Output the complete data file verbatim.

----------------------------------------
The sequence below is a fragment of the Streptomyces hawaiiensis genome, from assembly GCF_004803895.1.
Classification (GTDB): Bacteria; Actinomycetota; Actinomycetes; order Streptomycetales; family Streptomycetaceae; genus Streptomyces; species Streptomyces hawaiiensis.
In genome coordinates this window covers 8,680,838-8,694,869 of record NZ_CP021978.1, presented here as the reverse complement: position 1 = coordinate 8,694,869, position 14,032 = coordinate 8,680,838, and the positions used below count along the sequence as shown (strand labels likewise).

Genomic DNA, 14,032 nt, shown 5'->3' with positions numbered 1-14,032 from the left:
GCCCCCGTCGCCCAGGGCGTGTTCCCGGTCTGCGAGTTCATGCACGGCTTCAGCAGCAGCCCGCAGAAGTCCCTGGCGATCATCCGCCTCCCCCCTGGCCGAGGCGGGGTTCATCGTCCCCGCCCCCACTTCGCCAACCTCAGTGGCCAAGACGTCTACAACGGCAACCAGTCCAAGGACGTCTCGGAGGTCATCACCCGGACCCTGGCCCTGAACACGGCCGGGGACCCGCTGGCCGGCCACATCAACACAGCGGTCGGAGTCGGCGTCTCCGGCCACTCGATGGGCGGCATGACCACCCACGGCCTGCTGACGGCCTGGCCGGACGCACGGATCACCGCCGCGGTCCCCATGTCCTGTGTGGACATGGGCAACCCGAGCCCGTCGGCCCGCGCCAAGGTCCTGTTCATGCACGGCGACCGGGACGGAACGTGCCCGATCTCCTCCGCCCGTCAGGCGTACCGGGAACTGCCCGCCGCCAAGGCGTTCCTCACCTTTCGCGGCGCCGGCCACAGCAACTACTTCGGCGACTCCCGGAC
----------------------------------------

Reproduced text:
The sequence below is a fragment of the Streptomyces hawaiiensis genome, from assembly GCF_004803895.1.
Classification (GTDB): Bacteria; Actinomycetota; Actinomycetes; order Streptomycetales; family Streptomycetaceae; genus Streptomyces; species Streptomyces hawaiiensis.
In genome coordinates this window covers 8,680,838-8,694,869 of record NZ_CP021978.1, presented here as the reverse complement: position 1 = coordinate 8,694,869, position 14,032 = coordinate 8,680,838, and the positions used below count along the sequence as shown (strand labels likewise).

Genomic DNA, 14,032 nt, shown 5'->3' with positions numbered 1-14,032 from the left:
GCCCCCGTCGCCCAGGGCGTGTTCCCGGTCTGCGAGTTCATGCACGGCTTCAGCAGCAGCCCGCAGAAGTCCCTGGCGATCATCCGCCTCCCCCCTGGCCGAGGCGGGGTTCATCGTCCCCGCCCCCACTTCGCCAACCTCAGTGGCCAAGACGTCTACAACGGCAACCAGTCCAAGGACGTCTCGGAGGTCATCACCCGGACCCTGGCCCTGAACACGGCCGGGGACCCGCTGGCCGGCCACATCAACACAGCGGTCGGAGTCGGCGTCTCCGGCCACTCGATGGGCGGCATGACCACCCACGGCCTGCTGACGGCCTGGCCGGACGCACGGATCACCGCCGCGGTCCCCATGTCCTGTGTGGACATGGGCAACCCGAGCCCGTCGGCCCGCGCCAAGGTCCTGTTCATGCACGGCGACCGGGACGGAACGTGCCCGATCTCCTCCGCCCGTCAGGCGTACCGGGAACTGCCCGCCGCCAAGGCGTTCCTCACCTTTCGCGGCGCCGGCCACAGCAACTACTTCGGCGACTCCCGGAC